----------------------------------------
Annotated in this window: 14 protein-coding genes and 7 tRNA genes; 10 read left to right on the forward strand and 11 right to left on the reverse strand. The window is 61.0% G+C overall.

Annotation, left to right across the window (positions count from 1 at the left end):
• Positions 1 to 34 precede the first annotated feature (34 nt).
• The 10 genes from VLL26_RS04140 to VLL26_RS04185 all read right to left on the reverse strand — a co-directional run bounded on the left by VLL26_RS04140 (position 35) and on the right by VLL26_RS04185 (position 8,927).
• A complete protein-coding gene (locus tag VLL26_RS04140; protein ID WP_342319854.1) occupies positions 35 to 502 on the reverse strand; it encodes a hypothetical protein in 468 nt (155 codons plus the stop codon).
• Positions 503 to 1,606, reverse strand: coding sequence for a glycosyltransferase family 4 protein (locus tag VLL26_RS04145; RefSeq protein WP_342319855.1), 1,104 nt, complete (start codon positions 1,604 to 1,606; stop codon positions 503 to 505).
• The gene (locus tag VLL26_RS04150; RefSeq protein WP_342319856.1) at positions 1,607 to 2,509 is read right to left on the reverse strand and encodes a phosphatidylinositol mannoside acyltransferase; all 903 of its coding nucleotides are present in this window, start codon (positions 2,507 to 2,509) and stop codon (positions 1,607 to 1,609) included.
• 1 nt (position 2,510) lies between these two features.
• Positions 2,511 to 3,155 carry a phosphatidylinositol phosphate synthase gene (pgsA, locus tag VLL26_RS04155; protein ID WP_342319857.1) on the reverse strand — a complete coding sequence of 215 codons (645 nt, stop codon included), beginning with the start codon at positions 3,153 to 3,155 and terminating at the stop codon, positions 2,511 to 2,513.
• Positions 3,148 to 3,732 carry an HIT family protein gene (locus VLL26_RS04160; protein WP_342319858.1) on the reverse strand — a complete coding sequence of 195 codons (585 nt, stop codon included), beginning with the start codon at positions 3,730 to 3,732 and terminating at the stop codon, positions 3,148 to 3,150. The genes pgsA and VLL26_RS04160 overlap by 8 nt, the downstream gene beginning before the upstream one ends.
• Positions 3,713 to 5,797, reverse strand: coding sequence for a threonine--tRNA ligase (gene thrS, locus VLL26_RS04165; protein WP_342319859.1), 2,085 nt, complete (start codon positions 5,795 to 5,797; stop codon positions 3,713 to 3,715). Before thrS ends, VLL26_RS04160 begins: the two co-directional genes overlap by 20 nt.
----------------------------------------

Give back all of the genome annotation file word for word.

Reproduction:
Annotated in this window: 14 protein-coding genes and 7 tRNA genes; 10 read left to right on the forward strand and 11 right to left on the reverse strand. The window is 61.0% G+C overall.

Annotation, left to right across the window (positions count from 1 at the left end):
• Positions 1 to 34 precede the first annotated feature (34 nt).
• The 10 genes from VLL26_RS04140 to VLL26_RS04185 all read right to left on the reverse strand — a co-directional run bounded on the left by VLL26_RS04140 (position 35) and on the right by VLL26_RS04185 (position 8,927).
• A complete protein-coding gene (locus tag VLL26_RS04140; protein ID WP_342319854.1) occupies positions 35 to 502 on the reverse strand; it encodes a hypothetical protein in 468 nt (155 codons plus the stop codon).
• Positions 503 to 1,606, reverse strand: coding sequence for a glycosyltransferase family 4 protein (locus tag VLL26_RS04145; RefSeq protein WP_342319855.1), 1,104 nt, complete (start codon positions 1,604 to 1,606; stop codon positions 503 to 505).
• The gene (locus tag VLL26_RS04150; RefSeq protein WP_342319856.1) at positions 1,607 to 2,509 is read right to left on the reverse strand and encodes a phosphatidylinositol mannoside acyltransferase; all 903 of its coding nucleotides are present in this window, start codon (positions 2,507 to 2,509) and stop codon (positions 1,607 to 1,609) included.
• 1 nt (position 2,510) lies between these two features.
• Positions 2,511 to 3,155 carry a phosphatidylinositol phosphate synthase gene (pgsA, locus tag VLL26_RS04155; protein ID WP_342319857.1) on the reverse strand — a complete coding sequence of 215 codons (645 nt, stop codon included), beginning with the start codon at positions 3,153 to 3,155 and terminating at the stop codon, positions 2,511 to 2,513.
• Positions 3,148 to 3,732 carry an HIT family protein gene (locus VLL26_RS04160; protein WP_342319858.1) on the reverse strand — a complete coding sequence of 195 codons (585 nt, stop codon included), beginning with the start codon at positions 3,730 to 3,732 and terminating at the stop codon, positions 3,148 to 3,150. The genes pgsA and VLL26_RS04160 overlap by 8 nt, the downstream gene beginning before the upstream one ends.
• Positions 3,713 to 5,797, reverse strand: coding sequence for a threonine--tRNA ligase (gene thrS, locus VLL26_RS04165; protein WP_342319859.1), 2,085 nt, complete (start codon positions 5,795 to 5,797; stop codon positions 3,713 to 3,715). Before thrS ends, VLL26_RS04160 begins: the two co-directional genes overlap by 20 nt.